This article was originally published by MoCha, the ANU Ethnocultural Department’s new online magazine, created by Men of Colour, for Men of Colour. Click this link to view the full site: themochamagazine.com.
14 August 2016
The August of two thousand three, you and I purchased a dining table and four chairs and a fridge, and found on the streets a sofa bed and TV. The weeks preceding this purchase was: dinner on the kitchen benchtop – the surface white-on-black linoleum with peeling corners and permanent sticky oiliness. Thirteen years ago on this day – 14th of August – I took my first leap onto Australian tarmac, flat yellow landing strips, and cityscape flush against harbour and sky blue. We pushed a whole cart of luggage, which seemed enormous at the time, but contained your whole life and six thousand US dollars you had saved up to last us until you could find a job. And you did, at Intercontinental and Shangri-La, as housekeeping; you used to teach comparative literature at university.
The family above us was robbed; when the police came they shrugged and said “It’s the norm.” The neighbours helped replace that which was stolen. That too established the norm – a community of families in diaspora in short term welfare housing taking root on suburban soil. We are waiting for the bloom, for each spring to wrap us deeper in blue, for each day to ferry us closer to our own Castle.
We lived across a tall Anglican church, a park, a post office. It was affordable housing: one/two bedroom apartments stacked side by side, up and down, and linked by a common veranda. In this apartment we slept on a double bed; the extra bedroom was rented out to international students to help with the bills. We found an antique TV on the side of the road complete with antennas and particleboard panelling. It only received Channel 10 and the ABC. The tired Venetians had animal stickers on them; the family in the house across the road walked their dog past our window. Our home, with its eclectic found furniture and preloved carpet, would be the jealousy of many a hip Surry Hills cafe.
Recently I returned to the neighbourhood and the apartment blocks are gone, replaced by cream and glass town-houses. The park has shrunk to a mere green strip, the post-office a gastropub named Ruby’s, or Emerald’s, or Sapphire’s. The other precious gems I know remain: the tennis courts with inches thick dead leaves from decades gone past piling by the fence, the skate park with new graffiti, the Franklins. The playground is still here – the monkey bars from my childhood conquests and the path where we walked our lanterns during the Spring Festival. There the church stands; in front of its forest green door I breathed in the streets I no longer know, but remember.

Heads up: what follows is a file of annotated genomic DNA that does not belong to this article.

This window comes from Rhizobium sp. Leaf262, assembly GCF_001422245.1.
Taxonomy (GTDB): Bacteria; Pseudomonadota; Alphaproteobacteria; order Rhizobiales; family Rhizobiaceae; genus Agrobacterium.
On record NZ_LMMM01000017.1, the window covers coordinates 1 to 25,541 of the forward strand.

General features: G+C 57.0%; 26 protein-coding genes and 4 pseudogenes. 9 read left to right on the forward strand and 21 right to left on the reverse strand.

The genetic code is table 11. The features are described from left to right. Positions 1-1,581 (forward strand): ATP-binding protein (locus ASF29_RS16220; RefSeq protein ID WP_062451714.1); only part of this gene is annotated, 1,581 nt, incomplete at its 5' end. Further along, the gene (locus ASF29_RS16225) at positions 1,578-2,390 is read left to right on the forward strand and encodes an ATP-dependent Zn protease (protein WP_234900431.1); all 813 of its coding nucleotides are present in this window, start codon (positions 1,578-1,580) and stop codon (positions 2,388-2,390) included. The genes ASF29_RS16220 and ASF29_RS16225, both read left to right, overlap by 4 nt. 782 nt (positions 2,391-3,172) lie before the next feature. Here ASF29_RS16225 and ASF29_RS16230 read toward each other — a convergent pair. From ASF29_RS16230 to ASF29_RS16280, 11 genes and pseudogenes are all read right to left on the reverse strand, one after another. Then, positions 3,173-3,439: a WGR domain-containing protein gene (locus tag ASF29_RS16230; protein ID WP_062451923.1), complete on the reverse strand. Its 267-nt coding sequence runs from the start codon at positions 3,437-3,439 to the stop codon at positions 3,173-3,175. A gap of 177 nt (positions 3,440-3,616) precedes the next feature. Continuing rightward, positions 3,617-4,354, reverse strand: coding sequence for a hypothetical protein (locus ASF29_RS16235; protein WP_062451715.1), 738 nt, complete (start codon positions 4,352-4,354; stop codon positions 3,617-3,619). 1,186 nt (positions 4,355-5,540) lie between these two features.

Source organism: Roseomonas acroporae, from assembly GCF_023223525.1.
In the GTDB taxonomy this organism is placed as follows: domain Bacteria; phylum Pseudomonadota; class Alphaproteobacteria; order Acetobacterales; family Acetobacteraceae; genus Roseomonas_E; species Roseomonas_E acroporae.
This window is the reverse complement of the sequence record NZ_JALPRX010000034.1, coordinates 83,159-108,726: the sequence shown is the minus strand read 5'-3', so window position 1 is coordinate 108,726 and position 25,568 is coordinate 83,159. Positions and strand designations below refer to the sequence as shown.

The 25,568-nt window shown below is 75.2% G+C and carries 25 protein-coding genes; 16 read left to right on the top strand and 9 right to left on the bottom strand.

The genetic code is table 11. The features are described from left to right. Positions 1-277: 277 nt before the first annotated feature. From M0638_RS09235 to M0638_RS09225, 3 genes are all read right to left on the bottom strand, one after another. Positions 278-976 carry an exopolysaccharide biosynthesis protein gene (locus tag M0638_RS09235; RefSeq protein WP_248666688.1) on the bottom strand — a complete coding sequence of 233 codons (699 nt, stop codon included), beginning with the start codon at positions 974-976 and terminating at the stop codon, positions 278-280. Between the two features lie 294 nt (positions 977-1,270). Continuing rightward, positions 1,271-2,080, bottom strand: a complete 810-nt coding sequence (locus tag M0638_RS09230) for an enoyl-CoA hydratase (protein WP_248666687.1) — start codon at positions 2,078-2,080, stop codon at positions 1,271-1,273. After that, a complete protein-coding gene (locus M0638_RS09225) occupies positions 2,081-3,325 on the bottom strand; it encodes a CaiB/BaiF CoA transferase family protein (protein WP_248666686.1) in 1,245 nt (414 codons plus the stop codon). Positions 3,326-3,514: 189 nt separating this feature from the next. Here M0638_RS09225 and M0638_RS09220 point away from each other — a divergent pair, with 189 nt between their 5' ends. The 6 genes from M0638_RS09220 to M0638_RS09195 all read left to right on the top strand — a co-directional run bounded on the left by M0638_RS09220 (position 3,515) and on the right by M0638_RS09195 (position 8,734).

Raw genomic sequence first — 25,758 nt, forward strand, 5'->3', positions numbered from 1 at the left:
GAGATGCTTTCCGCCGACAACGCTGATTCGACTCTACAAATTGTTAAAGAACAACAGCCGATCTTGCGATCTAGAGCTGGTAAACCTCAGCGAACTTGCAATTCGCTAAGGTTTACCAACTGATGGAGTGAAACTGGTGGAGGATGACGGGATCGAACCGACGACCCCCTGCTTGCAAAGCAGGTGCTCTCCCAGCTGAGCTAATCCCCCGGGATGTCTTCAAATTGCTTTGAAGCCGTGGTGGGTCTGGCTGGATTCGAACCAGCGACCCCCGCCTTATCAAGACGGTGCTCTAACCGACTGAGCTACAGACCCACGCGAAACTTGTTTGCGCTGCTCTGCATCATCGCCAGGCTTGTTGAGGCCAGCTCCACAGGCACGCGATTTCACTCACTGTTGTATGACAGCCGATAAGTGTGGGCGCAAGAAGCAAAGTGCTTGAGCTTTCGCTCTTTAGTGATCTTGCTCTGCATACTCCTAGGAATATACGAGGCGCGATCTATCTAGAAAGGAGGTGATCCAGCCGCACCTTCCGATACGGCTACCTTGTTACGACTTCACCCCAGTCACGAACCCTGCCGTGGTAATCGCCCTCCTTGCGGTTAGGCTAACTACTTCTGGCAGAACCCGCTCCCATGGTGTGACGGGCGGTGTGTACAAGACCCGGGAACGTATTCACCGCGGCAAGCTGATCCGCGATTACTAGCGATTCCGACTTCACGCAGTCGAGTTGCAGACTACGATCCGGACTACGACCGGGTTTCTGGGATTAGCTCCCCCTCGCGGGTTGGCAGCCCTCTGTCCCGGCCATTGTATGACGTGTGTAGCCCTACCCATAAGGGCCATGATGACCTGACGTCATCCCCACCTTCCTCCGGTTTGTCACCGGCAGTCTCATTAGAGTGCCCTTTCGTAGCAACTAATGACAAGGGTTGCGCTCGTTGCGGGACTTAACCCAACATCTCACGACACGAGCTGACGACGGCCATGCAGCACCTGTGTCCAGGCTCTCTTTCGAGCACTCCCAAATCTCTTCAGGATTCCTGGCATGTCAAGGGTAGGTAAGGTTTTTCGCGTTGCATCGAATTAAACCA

This is the church from my childhood. It towered above the neighbourhood. You could see it from the next train station. It was my guidepost, my way home from school, if I was ever lost, or ran too far away from the aggressive Doberman who never forgot my scent. This sandstone remembers the blood from my scraped knee. The pulpit smells like my first spring in Australia; I have hayfever. The confession knows me, knows me well:
An occasional dinner let us afford wings – you told me you preferred the tips – more flavour apparently.
My clothes from Kmart – fitted like blankets, swaying on a stick thin frame; I was jubilant to finally own a hoodie.
My lunch and her idosyncracies: smells, umami, and textures. Seaweed and its unique personality. I tried my very best to convince you of the virtues within bread and bland devon sandwiches.
You rushing to my after school care from work, stopping by the library to pick up a reserved copy of Eragon. You knew I wanted to read it but you couldn’t afford the book so you reserved it the day it came out. The same week you cried at work because you lost a key to a Shangri-La suite and you knew you couldn’t afford to replace it. In the end your manager paid out of her own pocket.
This is the Australia I know. My halfway home for migrants, snug in every suburb of Sydney, in her cracked smiles across black asphalt roads, the warm embrace of fragrant eucalypt, and I didn’t understand anything until I’d already grown up.
Victor Wang is a Han-Uyghur and is currently studying a Bachelor of Philosophy (Honours – Mathematics) at the ANU.
We acknowledge the Ngunnawal and Ngambri people, who are the Traditional Custodians of the land on which Woroni, Woroni Radio and Woroni TV are created, edited, published, printed and distributed. We pay our respects to Elders past and present and emerging. We acknowledge that the name Woroni was taken from the Wadi Wadi Nation without permission, and we are striving to do better for future reconciliation.